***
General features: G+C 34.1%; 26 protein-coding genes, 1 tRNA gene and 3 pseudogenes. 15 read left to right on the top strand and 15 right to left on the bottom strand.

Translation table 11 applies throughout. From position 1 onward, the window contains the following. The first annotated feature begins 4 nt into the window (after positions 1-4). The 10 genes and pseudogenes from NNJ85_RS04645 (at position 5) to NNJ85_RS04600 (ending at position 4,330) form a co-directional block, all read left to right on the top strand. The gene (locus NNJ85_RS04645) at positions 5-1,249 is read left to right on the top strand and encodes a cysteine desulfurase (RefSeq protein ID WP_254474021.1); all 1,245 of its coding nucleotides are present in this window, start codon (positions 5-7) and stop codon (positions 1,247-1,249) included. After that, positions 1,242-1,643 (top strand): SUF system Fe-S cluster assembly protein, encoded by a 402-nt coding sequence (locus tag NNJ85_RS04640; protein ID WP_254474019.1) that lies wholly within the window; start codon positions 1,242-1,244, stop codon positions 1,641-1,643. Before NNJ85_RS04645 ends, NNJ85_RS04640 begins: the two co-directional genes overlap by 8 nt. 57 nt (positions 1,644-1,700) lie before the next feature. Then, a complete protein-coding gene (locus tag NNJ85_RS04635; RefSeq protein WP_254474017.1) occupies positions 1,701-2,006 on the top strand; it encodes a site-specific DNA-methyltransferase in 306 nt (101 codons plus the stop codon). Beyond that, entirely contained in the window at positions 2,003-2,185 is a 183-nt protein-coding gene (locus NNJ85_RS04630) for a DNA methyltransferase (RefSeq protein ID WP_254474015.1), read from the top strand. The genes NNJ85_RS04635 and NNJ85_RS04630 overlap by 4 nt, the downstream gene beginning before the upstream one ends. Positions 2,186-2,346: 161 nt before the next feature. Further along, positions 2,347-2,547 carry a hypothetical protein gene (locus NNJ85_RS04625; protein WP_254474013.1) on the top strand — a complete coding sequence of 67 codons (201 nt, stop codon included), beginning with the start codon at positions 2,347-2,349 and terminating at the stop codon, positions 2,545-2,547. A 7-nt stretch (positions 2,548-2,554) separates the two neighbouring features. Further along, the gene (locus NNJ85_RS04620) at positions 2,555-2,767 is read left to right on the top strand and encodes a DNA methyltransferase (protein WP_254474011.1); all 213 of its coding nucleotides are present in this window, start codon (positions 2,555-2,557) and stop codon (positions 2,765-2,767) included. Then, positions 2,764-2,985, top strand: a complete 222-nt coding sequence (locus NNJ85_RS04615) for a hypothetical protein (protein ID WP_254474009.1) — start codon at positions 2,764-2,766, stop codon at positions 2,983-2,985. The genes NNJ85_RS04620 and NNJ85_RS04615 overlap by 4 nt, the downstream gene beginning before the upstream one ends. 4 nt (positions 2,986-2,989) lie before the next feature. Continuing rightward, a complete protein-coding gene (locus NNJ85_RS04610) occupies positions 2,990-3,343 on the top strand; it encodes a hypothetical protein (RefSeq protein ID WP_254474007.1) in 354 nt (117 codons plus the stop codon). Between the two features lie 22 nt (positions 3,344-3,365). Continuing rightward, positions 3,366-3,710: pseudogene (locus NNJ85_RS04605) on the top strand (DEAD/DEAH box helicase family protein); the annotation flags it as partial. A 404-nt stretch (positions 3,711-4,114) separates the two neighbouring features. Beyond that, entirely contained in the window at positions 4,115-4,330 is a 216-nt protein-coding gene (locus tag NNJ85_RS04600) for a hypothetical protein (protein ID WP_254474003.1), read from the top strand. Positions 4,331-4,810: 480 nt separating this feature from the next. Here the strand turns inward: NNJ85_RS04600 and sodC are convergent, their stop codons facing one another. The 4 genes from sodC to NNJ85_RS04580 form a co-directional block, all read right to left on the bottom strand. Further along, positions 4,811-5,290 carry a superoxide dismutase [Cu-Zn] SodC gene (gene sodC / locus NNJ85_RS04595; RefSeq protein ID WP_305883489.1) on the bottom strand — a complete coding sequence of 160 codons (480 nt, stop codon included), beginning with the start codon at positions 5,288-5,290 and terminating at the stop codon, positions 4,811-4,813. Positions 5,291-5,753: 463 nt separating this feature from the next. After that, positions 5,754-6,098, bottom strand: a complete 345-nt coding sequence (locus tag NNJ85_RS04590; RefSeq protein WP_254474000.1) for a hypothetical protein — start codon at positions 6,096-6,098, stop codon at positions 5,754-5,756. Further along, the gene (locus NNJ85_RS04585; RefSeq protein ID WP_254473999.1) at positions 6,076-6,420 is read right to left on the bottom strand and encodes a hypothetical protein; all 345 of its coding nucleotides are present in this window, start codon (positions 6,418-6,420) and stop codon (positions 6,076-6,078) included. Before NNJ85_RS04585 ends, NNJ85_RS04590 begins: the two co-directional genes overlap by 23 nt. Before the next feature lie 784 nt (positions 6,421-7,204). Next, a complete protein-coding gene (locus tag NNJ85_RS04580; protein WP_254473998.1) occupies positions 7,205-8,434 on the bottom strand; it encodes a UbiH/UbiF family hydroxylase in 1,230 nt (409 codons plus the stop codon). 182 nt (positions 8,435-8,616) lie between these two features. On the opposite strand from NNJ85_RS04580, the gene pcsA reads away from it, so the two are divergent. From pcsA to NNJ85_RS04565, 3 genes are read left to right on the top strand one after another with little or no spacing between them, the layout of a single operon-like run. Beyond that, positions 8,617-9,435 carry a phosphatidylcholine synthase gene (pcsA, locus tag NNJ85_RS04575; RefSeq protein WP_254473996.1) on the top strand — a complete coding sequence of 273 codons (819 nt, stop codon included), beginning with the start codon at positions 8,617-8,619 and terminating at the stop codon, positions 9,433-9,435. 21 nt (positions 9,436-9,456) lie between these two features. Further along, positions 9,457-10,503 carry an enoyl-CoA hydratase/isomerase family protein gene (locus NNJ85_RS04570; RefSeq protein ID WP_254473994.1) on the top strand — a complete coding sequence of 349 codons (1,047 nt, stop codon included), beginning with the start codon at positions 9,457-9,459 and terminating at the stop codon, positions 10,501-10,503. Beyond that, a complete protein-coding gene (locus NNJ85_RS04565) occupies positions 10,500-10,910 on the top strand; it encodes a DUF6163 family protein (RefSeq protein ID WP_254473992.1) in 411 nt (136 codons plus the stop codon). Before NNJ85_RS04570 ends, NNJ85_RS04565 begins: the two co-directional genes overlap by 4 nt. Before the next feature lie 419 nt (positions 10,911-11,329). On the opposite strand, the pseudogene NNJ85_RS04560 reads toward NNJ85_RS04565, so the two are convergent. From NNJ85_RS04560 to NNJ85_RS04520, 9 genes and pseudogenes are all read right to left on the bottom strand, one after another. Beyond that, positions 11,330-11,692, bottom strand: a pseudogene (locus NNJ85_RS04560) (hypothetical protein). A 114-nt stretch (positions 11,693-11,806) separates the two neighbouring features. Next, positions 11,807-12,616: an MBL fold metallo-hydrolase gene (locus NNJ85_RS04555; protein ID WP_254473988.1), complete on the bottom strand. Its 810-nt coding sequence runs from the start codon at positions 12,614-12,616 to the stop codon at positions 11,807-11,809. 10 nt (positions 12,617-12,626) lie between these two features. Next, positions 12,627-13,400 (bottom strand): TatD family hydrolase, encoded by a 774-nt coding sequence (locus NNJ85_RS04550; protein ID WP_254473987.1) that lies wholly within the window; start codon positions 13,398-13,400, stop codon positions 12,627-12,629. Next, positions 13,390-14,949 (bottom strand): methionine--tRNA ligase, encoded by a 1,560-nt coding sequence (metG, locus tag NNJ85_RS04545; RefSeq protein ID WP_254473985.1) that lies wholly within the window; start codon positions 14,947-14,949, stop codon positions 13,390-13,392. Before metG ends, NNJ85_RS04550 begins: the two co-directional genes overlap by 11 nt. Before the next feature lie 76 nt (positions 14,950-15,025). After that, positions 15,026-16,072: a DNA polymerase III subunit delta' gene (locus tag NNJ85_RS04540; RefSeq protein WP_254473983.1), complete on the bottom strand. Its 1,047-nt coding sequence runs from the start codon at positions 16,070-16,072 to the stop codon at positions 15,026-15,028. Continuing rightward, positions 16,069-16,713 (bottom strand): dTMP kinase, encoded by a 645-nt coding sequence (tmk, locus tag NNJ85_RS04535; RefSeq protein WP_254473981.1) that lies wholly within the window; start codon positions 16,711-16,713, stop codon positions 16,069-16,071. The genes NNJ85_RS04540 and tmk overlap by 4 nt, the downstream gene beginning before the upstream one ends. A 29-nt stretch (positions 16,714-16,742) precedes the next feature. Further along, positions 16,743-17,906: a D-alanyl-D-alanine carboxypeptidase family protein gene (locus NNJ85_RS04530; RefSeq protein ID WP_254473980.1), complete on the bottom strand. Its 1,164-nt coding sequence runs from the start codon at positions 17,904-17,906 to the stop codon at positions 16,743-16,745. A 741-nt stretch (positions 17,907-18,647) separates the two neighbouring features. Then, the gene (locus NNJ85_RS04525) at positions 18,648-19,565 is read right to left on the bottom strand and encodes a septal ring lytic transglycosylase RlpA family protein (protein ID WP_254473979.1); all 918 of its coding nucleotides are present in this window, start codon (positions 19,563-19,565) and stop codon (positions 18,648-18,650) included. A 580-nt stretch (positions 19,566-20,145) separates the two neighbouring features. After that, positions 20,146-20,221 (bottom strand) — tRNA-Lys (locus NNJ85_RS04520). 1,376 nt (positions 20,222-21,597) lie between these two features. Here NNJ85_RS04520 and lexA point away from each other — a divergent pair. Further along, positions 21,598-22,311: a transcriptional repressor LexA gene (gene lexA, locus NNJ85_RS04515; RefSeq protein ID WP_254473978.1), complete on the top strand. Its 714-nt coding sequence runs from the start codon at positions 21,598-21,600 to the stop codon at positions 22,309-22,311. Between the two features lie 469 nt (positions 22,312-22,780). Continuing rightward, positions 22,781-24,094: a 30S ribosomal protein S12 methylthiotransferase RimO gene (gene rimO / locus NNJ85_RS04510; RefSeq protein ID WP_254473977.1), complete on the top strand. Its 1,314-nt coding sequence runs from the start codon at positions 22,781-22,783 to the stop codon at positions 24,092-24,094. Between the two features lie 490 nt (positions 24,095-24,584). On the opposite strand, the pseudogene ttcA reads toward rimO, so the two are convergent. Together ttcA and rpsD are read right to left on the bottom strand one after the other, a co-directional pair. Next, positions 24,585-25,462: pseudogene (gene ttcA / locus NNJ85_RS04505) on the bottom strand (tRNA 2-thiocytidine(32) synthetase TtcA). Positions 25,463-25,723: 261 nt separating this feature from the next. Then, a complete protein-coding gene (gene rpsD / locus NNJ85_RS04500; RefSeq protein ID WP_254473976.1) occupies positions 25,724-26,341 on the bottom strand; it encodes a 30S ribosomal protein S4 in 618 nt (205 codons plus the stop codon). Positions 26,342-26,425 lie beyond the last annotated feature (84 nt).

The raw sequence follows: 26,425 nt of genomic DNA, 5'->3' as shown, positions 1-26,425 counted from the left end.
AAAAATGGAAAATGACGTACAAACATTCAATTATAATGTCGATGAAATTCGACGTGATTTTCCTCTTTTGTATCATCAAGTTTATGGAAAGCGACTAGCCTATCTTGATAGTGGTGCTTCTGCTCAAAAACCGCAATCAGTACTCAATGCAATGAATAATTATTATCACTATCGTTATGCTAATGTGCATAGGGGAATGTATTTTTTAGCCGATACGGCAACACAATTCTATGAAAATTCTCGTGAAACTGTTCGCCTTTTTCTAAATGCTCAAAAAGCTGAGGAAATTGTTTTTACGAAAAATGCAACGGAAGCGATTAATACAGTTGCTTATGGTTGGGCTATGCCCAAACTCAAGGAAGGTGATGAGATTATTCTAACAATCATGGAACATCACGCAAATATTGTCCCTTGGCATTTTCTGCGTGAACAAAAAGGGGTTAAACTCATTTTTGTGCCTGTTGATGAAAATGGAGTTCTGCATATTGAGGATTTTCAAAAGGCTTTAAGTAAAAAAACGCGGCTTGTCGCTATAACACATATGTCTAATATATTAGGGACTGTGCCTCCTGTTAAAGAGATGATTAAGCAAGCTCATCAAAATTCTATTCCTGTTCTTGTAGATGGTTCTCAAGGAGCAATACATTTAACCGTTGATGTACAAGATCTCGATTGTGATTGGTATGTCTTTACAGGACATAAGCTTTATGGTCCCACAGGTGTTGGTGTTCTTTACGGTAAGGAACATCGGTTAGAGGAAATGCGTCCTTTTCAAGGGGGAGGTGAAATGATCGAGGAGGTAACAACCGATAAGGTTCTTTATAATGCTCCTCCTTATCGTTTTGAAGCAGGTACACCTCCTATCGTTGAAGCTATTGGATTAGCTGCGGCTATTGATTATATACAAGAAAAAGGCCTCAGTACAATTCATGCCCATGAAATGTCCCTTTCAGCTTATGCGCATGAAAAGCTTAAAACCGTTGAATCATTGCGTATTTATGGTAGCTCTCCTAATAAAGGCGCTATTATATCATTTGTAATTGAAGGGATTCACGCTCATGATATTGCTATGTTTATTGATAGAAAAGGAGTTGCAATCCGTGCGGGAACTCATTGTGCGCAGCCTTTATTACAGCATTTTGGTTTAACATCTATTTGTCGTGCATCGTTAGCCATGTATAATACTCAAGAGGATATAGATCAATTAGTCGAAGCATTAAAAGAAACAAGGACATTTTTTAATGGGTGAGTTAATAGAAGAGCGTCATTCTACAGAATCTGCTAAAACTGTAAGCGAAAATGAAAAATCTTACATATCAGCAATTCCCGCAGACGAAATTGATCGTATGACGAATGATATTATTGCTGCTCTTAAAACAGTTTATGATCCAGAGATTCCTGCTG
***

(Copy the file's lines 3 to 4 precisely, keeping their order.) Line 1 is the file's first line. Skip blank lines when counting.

The raw sequence follows: 26,425 nt of genomic DNA, 5'->3' as shown, positions 1-26,425 counted from the left end.
AAAAATGGAAAATGACGTACAAACATTCAATTATAATGTCGATGAAATTCGACGTGATTTTCCTCTTTTGTATCATCAAGTTTATGGAAAGCGACTAGCCTATCTTGATAGTGGTGCTTCTGCTCAAAAACCGCAATCAGTACTCAATGCAATGAATAATTATTATCACTATCGTTATGCTAATGTGCATAGGGGAATGTATTTTTTAGCCGATACGGCAACACAATTCTATGAAAATTCTCGTGAAACTGTTCGCCTTTTTCTAAATGCTCAAAAAGCTGAGGAAATTGTTTTTACGAAAAATGCAACGGAAGCGATTAATACAGTTGCTTATGGTTGGGCTATGCCCAAACTCAAGGAAGGTGATGAGATTATTCTAACAATCATGGAACATCACGCAAATATTGTCCCTTGGCATTTTCTGCGTGAACAAAAAGGGGTTAAACTCATTTTTGTGCCTGTTGATGAAAATGGAGTTCTGCATATTGAGGATTTTCAAAAGGCTTTAAGTAAAAAAACGCGGCTTGTCGCTATAACACATATGTCTAATATATTAGGGACTGTGCCTCCTGTTAAAGAGATGATTAAGCAAGCTCATCAAAATTCTATTCCTGTTCTTGTAGATGGTTCTCAAGGAGCAATACATTTAACCGTTGATGTACAAGATCTCGATTGTGATTGGTATGTCTTTACAGGACATAAGCTTTATGGTCCCACAGGTGTTGGTGTTCTTTACGGTAAGGAACATCGGTTAGAGGAAATGCGTCCTTTTCAAGGGGGAGGTGAAATGATCGAGGAGGTAACAACCGATAAGGTTCTTTATAATGCTCCTCCTTATCGTTTTGAAGCAGGTACACCTCCTATCGTTGAAGCTATTGGATTAGCTGCGGCTATTGATTATATACAAGAAAAAGGCCTCAGTACAATTCATGCCCATGAAATGTCCCTTTCAGCTTATGCGCATGAAAAGCTTAAAACCGTTGAATCATTGCGTATTTATGGTAGCTCTCCTAATAAAGGCGCTATTATATCATTTGTAATTGAAGGGATTCACGCTCATGATATTGCTATGTTTATTGATAGAAAAGGAGTTGCAATCCGTGCGGGAACTCATTGTGCGCAGCCTTTATTACAGCATTTTGGTTTAACATCTATTTGTCGTGCATCGTTAGCCATGTATAATACTCAAGAGGATATAGATCAATTAGTCGAAGCATTAAAAGAAACAAGGACATTTTTTAATGGGTGAGTTAATAGAAGAGCGTCATTCTACAGAATCTGCTAAAACTGTAAGCGAAAATGAAAAATCTTACATATCAGCAATTCCCGCAGACGAAATTGATCGTATGACGAATGATATTATTGCTGCTCTTAAAACAGTTTATGATCCAGAGATTCCTGCTG